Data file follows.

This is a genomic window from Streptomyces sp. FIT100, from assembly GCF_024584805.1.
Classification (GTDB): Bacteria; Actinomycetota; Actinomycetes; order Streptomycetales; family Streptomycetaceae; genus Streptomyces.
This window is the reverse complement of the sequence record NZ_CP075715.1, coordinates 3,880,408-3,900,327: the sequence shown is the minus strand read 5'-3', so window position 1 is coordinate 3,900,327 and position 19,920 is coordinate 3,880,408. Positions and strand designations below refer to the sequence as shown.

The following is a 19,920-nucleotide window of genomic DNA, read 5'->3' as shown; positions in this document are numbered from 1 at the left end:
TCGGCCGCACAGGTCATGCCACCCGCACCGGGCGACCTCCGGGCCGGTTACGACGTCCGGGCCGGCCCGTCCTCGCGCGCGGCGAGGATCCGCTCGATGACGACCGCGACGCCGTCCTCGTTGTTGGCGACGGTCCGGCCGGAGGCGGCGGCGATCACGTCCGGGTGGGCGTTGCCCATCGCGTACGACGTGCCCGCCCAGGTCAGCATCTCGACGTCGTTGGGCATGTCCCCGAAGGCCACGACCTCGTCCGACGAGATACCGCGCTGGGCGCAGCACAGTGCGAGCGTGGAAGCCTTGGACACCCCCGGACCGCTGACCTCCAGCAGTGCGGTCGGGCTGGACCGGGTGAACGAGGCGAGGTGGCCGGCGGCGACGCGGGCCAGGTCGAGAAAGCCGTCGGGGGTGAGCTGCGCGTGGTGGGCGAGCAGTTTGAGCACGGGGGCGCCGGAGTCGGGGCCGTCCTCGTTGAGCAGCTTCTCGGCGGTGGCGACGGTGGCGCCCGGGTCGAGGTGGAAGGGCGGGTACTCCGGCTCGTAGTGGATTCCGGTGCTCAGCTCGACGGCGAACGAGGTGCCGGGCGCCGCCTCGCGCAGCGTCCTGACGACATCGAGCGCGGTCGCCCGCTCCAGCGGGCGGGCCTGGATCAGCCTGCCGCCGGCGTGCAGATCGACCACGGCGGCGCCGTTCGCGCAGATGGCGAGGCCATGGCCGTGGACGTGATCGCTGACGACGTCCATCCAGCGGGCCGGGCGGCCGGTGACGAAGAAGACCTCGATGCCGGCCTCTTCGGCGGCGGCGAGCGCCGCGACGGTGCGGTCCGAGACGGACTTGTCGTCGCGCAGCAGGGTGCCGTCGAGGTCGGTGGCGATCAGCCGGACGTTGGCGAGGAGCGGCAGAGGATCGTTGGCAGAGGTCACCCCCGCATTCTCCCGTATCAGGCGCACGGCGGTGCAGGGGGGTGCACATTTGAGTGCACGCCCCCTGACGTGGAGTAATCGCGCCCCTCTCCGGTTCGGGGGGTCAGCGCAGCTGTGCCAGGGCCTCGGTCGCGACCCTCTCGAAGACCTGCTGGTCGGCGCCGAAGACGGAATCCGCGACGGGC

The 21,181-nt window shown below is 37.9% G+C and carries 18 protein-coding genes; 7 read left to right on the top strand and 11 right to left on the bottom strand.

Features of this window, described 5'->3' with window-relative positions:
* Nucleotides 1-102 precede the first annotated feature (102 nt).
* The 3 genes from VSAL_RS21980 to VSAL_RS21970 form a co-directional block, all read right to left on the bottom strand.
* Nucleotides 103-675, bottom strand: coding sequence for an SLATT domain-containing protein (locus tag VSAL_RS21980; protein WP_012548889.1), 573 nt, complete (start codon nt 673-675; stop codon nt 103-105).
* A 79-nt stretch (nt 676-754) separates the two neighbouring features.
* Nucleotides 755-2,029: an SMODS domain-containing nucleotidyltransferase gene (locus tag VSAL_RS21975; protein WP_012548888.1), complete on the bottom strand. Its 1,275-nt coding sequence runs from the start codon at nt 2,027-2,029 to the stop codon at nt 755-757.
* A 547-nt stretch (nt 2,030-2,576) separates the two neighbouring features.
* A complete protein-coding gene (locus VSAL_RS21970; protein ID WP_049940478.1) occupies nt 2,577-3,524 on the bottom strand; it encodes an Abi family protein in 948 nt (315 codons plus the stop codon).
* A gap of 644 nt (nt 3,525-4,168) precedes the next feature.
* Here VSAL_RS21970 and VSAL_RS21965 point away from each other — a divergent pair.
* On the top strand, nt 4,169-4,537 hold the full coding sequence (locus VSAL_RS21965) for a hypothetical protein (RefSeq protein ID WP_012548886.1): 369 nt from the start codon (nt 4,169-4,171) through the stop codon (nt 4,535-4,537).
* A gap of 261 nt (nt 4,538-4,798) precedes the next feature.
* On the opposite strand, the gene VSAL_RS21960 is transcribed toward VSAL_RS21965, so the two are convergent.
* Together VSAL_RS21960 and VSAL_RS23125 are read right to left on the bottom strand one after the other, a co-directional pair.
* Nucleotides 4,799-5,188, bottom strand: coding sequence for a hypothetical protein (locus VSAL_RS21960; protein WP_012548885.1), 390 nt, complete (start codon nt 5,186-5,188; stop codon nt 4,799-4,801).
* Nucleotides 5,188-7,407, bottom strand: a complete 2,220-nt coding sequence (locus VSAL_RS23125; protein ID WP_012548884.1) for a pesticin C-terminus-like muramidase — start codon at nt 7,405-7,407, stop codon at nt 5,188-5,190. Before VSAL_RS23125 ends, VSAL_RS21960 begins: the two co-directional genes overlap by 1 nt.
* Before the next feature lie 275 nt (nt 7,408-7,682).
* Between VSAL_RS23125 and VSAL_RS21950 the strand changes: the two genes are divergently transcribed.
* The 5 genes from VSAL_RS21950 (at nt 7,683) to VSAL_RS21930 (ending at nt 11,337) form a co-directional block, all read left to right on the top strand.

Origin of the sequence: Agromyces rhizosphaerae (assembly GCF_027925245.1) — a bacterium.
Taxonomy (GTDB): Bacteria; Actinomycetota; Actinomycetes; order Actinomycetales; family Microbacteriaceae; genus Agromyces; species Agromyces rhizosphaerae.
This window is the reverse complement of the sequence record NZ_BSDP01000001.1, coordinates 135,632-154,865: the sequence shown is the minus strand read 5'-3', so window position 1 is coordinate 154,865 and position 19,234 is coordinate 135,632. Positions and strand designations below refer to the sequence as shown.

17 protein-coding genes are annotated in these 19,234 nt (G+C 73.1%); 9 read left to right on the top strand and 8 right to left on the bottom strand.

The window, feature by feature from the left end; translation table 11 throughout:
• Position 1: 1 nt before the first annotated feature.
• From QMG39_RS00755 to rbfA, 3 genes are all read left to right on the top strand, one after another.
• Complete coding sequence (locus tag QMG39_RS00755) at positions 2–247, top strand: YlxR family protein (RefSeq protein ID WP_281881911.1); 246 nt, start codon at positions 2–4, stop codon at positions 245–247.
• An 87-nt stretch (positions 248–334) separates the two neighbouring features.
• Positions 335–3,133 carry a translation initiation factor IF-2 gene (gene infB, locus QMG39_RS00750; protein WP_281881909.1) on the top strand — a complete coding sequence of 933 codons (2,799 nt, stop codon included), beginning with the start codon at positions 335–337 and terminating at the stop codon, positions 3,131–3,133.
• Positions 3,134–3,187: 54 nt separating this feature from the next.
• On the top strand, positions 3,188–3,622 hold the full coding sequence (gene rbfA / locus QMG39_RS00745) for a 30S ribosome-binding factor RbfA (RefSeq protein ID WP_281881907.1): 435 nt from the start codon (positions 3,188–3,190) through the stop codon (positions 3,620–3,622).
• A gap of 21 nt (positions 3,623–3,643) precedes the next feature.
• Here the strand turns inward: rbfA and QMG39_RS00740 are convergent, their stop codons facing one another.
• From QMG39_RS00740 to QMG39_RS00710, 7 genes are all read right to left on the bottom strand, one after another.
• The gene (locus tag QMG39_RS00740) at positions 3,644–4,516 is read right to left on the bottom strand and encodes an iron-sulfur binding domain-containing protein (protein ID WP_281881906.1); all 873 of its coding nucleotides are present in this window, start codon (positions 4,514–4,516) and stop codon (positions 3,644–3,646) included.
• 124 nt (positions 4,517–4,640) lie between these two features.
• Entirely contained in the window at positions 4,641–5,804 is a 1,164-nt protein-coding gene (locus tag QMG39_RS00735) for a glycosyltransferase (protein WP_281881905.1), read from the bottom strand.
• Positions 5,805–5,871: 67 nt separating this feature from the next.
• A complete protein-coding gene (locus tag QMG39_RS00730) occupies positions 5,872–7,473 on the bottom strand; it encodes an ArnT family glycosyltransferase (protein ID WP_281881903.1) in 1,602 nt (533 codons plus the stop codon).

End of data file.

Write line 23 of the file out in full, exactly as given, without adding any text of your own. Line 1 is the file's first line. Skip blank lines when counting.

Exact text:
* Before the next feature lie 275 nt (nt 7,408-7,682).